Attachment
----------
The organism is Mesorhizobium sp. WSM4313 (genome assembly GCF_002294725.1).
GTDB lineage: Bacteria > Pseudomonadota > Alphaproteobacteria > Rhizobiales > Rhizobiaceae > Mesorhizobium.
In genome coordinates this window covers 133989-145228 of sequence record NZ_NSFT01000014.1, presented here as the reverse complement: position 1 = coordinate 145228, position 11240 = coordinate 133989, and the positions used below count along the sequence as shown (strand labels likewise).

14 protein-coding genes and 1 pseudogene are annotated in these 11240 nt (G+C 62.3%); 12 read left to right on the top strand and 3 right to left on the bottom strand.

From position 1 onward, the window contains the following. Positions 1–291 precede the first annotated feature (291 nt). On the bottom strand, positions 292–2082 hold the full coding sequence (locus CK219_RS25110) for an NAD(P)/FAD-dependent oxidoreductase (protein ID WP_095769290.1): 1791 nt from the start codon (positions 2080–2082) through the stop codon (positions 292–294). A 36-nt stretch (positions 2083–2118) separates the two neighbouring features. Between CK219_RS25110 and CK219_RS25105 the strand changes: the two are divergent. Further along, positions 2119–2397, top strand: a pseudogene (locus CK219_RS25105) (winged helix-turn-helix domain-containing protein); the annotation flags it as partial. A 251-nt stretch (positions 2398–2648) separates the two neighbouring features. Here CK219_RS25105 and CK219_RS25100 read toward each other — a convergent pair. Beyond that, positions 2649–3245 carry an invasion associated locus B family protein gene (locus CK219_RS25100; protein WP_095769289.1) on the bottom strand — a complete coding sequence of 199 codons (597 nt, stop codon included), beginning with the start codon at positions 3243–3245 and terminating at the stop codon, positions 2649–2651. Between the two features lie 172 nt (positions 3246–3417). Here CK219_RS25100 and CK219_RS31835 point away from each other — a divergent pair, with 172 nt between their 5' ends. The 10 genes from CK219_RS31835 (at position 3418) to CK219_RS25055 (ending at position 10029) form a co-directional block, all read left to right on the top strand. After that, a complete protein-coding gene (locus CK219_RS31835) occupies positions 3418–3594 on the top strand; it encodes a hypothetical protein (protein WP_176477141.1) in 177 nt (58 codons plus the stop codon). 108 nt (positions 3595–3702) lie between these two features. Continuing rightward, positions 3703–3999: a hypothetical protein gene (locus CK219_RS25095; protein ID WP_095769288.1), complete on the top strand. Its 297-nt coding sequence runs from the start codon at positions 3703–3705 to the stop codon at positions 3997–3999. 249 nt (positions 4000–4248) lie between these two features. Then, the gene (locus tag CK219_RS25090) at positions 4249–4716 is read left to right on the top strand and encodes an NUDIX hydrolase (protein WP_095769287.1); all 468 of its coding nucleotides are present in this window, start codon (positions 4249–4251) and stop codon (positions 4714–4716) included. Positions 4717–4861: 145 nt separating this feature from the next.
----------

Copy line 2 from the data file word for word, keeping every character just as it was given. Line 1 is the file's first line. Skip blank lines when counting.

GTDB lineage: Bacteria > Pseudomonadota > Alphaproteobacteria > Rhizobiales > Rhizobiaceae > Mesorhizobium.